Quarterback
UCLA’s Josh Rosen, right, poses with commissioner Roger Goodell after being selected by the Arizona Cardinals. (David J. Phillip/AP)

What do Josh Rosen, Brandon Weedon and EJ Manuel have in common? Well, the obvious answers are that they are all quarterbacks, they were all drafted in the first round, and they are all considered busts.

NFL teams, especially losing teams, have a habit of moving on from talented quarterbacks too quickly. They also have a bad habit of spending high picks on young quarterbacks who they hope will turn their franchise around. More often than not, scouting is not necessarily the issue. In a vacuum, a quarterback may look like an absolute stud on film. Josh Rosen, for example, looked like the most pro-ready quarterback in the 2018 NFL Draft.

So, if the problem is not bad scouting, and it’s not necessarily a player’s talent level, why do talented first-round quarterbacks constantly fizzle out in the NFL? In other words, if those things are not the issue, what IS the issue?

It is easy to blame draft busts, especially at the quarterback position, on the massive learning curve or the increased speed and skill level when moving from the college game to the NFL. A less obvious answer, however, requires some introspection from the teams themselves: situational awareness.

If the Cincinnati Bengals had decided to move on from Andy Dalton earlier and had taken Patrick Mahomes at pick 9 of the 2017 NFL Draft, would he have won a Super Bowl? Would he have earned an MVP award after having one of the best seasons by a quarterback ever? Would he be playing under a $503 million dollar contract this season? I think it is more than likely that the answer to all of those questions would be no.

The quarterback is the most important position in football. Since they touch the ball every single snap, quarterback play can often make or break a team. They are also the position on the field that is the most dependant on their teammates. Quarterbacks depend on the OC to call the correct play, the offensive line to protect him and the receiver to run the correct route, get open, and catch the ball. They also depend on the defence to put them in good situations. It is difficult enough for any young player to adapt to the aforementioned increase in difficulty when moving up the NFL without having to overcome poor offensive play calling, offensive line play, receiver play, and defence. That being said, it is important for a team to take a hard look at their situation in each of those positions before spending a first-round pick on a quarterback unless they’d like to be picking another one a few years after.

So, this situational awareness includes the following aspects of team infrastructure that a quarterback depends on: Offensive play calling, offensive line play, offensive weapons, and defensive play.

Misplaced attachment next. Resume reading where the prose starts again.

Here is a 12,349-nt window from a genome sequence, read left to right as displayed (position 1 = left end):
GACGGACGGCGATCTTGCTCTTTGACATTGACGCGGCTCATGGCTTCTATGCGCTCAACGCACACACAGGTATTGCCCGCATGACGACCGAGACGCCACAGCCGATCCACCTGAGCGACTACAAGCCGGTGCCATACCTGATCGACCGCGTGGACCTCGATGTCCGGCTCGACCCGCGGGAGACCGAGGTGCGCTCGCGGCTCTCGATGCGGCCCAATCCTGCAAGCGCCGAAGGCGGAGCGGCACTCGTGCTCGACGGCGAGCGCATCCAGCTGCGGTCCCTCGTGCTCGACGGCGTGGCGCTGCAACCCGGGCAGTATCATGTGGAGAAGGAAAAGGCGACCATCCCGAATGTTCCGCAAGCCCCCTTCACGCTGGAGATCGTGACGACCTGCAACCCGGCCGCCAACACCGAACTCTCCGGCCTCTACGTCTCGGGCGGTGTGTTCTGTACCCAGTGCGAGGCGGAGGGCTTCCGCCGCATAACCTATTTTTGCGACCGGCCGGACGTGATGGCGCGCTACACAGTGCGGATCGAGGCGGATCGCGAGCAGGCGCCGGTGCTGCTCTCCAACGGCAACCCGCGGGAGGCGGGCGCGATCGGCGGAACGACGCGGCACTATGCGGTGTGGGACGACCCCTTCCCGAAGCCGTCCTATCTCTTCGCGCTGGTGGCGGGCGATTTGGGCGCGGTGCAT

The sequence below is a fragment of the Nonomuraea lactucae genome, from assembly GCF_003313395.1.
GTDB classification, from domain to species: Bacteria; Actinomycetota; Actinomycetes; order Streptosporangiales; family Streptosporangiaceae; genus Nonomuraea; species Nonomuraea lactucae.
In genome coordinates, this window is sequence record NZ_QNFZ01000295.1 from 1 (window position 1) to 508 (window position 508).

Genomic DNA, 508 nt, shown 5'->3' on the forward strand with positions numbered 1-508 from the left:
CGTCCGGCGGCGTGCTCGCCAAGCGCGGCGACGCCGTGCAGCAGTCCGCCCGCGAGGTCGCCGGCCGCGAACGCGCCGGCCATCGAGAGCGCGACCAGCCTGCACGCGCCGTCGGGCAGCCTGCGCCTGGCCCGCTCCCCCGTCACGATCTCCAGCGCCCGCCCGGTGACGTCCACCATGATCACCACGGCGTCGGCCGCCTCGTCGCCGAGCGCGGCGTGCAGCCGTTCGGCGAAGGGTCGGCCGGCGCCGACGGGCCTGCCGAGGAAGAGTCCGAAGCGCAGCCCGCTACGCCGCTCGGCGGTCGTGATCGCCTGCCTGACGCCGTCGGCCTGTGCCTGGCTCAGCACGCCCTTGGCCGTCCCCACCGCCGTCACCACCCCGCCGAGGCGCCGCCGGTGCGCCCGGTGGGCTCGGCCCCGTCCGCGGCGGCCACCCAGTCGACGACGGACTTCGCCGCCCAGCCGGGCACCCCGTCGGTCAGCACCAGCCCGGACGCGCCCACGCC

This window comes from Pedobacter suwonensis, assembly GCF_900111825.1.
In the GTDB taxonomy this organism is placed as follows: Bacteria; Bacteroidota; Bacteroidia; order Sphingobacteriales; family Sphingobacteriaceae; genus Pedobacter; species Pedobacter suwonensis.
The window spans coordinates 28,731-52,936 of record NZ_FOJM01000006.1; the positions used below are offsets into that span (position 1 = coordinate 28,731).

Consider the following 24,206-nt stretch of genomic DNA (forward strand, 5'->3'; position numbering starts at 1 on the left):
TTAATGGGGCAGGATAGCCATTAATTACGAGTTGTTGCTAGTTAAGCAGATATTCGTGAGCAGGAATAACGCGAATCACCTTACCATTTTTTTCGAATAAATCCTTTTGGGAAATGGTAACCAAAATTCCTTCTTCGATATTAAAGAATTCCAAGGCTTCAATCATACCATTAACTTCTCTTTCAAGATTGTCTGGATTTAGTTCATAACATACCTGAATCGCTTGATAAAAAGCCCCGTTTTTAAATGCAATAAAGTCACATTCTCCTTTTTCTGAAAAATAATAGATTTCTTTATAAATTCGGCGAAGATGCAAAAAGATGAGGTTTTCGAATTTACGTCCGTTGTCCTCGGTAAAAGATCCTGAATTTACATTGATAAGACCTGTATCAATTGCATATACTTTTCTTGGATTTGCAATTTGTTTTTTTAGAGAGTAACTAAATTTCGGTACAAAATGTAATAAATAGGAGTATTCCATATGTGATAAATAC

Offensive Play Calling and System

The offensive coordinator is potentially the most important coach for a young quarterback. What the OC calls on Sundays and their system can make or break a player’s entire career. There is something to be said about simply taking the best player available when drafting, but if an offensive coordinator’s style does not mesh with a specific quarterback, and there are no other quarterbacks that are available with first-round value, a team may be better off taking a receiver, offensive lineman or linebacker. For example, Greg Roman and Lamar Jackson are a match made in heaven. Roman has been known to run dynamic offences that make use of a quarterback’s mobility. Colin Kaepernick was electric under Roman and became significantly less-so when Roman left to coach for the Bills. Tyrod Taylor also flourished in Roman’s system, despite never having started a game before 2015. Lamar Jackson went from raw talent to the NFL MVP in the course of a year under Roman. Apart from an OC’s system, some offensive coordinators are simply not very good. Freddie Kitchens, for example, took a wildly talented offensive cast and drove them straight into the ground.

It is naive to think that any quarterback, especially a rookie, can fit into any offensive scheme with any offensive coordinator. The goal should be to take as much pressure as possible off of the quarterback so that they can shine and that starts with the offensive coordinator.

Offensive Line Play

The offensive line is often the difference between a good offence and a bad one. Often, dominant offensive lines lead to wildly successful offences. A solid group of big-men can turn a mildly-talented offence into a dominant one. When drafting a young quarterback, teams must take a hard look at how much they honestly trust their offensive to not only protect the quarterback but also to be able to successfully get the run game going. An immense amount of pressure is lifted from a signal-caller when they do not constantly find themselves having to convert on 3rd and a mile. The run game also sets up play-action opportunities when the defence is so concerned about stopping the run that they are not able to cheat their alignment. When the run game can keep the defence guessing, the quarterback gets more opportunities for big plays due to the fact that the defence is not sure what to expect. Simply put, a great run game creates more opportunities for receivers to get open through the play-action. A functioning run game also makes it more difficult for defences to successfully call blitzes. Therefore, a good offensive line means less pressure on the quarterback in the pass game directly, but indirectly as well through the run game.

Would you ask your 21-year-old rookie quarterback to attempt 40 passes in a game where the defence knows you are passing the ball in every one of those attempts? Ideally not.